"Thank You for Saving Me From Making a Big Mistake" ~ Mike W.


I belong to several social media groups for horses. I do so for a couple of reasons. First, it helps me keep abreast of what's going on in the "horse world" in general. Secondly, I have an opportunity to make comments to people looking for advice for their horse problems. Not all my advice is welcome, as there is still, unfortunately, a lot of traditional stuff going on out there and people are not willing to open their minds to another way.


But in THIS case, the outcome was exceptional enough to blog about!!


The horse is a 2 year old BLM mustang filly. The human is Mike, a life-long horse owner, rider and trainer. They live in Texas. This was Mike's first foray into the world of the wild mustang. He'd had this girl (I'll call her Fury ... as they have not yet chosen a name and she reminds me of a horse in a TV show I watched when I was just a kid.) about 3 weeks and was "stuck". He could not get past the point shown in the photo. Fury was not interested in having Mike touch her. This was about as good as it got, and if he tried to be progressive, she would either run off or threaten to bite and/or kick. Further, when Mike asked her to move, she did so reluctantly - to the point that he began to wonder if she was possibly sick.


Can you take time to analyze Fury's body language in the photo? Do you see her high head and stiff neck? How about her clenched jaw, tight mouth, and pinched nostrils? Her eyes are squinty (and Mike confirmed that she often did not blink) and ears are showing displeasure...stiff and pointed back. Her whole body is tense and she's poised to leave ... see how the hind legs are close together to assist her escape?


Now let's analyze Mike's body language. It's soft, not stiff. One leg is cocked so it shows relaxation. But, he's facing her straight on - his belly button is blaring at her, his eyes are putting pressure on her, the lunge whip is not neutral and he's reaching out with his "claws" up.


Mike had posted a video of him working with Fury and after analyzing it, I concluded that 1) Mike's heart was in the right place. 2) Fury is a very sensitive, reactive, right brain introvert. I commented about that, and offered that Mike private message me for more a more detailed discussion.


And he did! Mike was very open to this concept of "Horsenality" (trademark of Patrick Handley and taught by Parelli). He could understand that introvert's feet get stuck and they can really shut down. He also shared that Fury could be aggressive when he was feeding her, pinning ears, whirling to kick, etc. He didn't know what to do about that as he was trying to get her to accept him, but didn't want to get hurt. We decided to have a virtual meeting and analyze the video bit by bit and then I would offer suggestions. This is certainly one good thing to come out of the Covid Pandemic ... people getting comfortable using virtual meetings to solve problems.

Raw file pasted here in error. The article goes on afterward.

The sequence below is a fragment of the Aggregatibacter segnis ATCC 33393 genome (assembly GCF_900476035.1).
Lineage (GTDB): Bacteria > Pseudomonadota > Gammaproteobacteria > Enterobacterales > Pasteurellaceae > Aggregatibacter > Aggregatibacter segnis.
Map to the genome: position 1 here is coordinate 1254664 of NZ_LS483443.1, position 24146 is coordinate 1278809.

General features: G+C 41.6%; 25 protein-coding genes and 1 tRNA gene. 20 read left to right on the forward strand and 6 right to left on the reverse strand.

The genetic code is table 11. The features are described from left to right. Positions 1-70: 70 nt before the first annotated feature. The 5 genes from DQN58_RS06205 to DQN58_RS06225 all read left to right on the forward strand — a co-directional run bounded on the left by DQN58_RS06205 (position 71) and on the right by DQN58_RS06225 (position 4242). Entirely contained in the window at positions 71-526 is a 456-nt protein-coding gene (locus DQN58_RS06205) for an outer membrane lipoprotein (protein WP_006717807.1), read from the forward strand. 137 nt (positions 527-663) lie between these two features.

Anyway, my analysis and advice was this:

1) Having been in BLM Holding, Fury was ultra-sensitive to him having a lunge whip, so either he should not carry it, or learn how to carry it in a neutral position. Resting it on his shoulder or having it tip down toward the ground would accomplish that. Mike wasn't really conscious of how he was carrying it and how it was affecting Fury, so he decided to not use it at this point.

2) Mike's body language is mixed - part relaxed, part pressure. He needs to become more cognizant of the affect that has on Fury's reaction to him.

3) Fury is really interested in him, and he needed to build on that by doing unrelenting retreating. Offer a horsey handshake ... palm down ...then walk away, walk away, walk away. Understand her comfort zone, and know that if she's pushed too far outside of it, no learning will take place. So progress when she's fully accepting what's going on and move JUST outside HER comfort zone. Read her carefully ~ neck, eyes, nose, ears, stance.

4) This filly is really good at DRIVING away (leaving), so no working on her movement at this point. The focus has to be on the DRAW. He needs to help her understand that he is a worthwhile leader (so many horses do not perceive humans as having much to offer in the line of leadership). That can be accomplished by equal doses of LOVE, LANGUAGE and LEADERSHIP. Lots of people enjoy the LOVE piece (and that's not a bad thing ... just can't be the ONLY thing). They buy into the romantic notion that if you feed your horse treats and groom them, they will love you and do what you want. That's why people end up with treat-demanding, rude horses. There's another set of people who embrace the LEADERSHIP part (and that's not bad either ... just can't be the ONLY thing). The school of "teach them who's the boss" can result in resentful horses who have issues cropping up all over the place. Not too many people seem to be aware of how important the LANGUAGE part of this equation is. Communicating with a horse in a way that is natural to him allows him to see that you relate to him in a way he can understand. We need to do what horses do with one another - being friendly & using steady and rhythmic pressure to move them about.

5) DO address the aggressive behavior at feeding time. If it's done in a fair way and a way that horses understand, the horse will gain actually gain respect.


In my next post, I'll share the feedback I received from Mike in just the short time (10 days) it had been since our virtual lesson (and a couple of text conversations). But, you probably know how it's going to turn out from the title of this post ~ I'm sure you'll want all the details!






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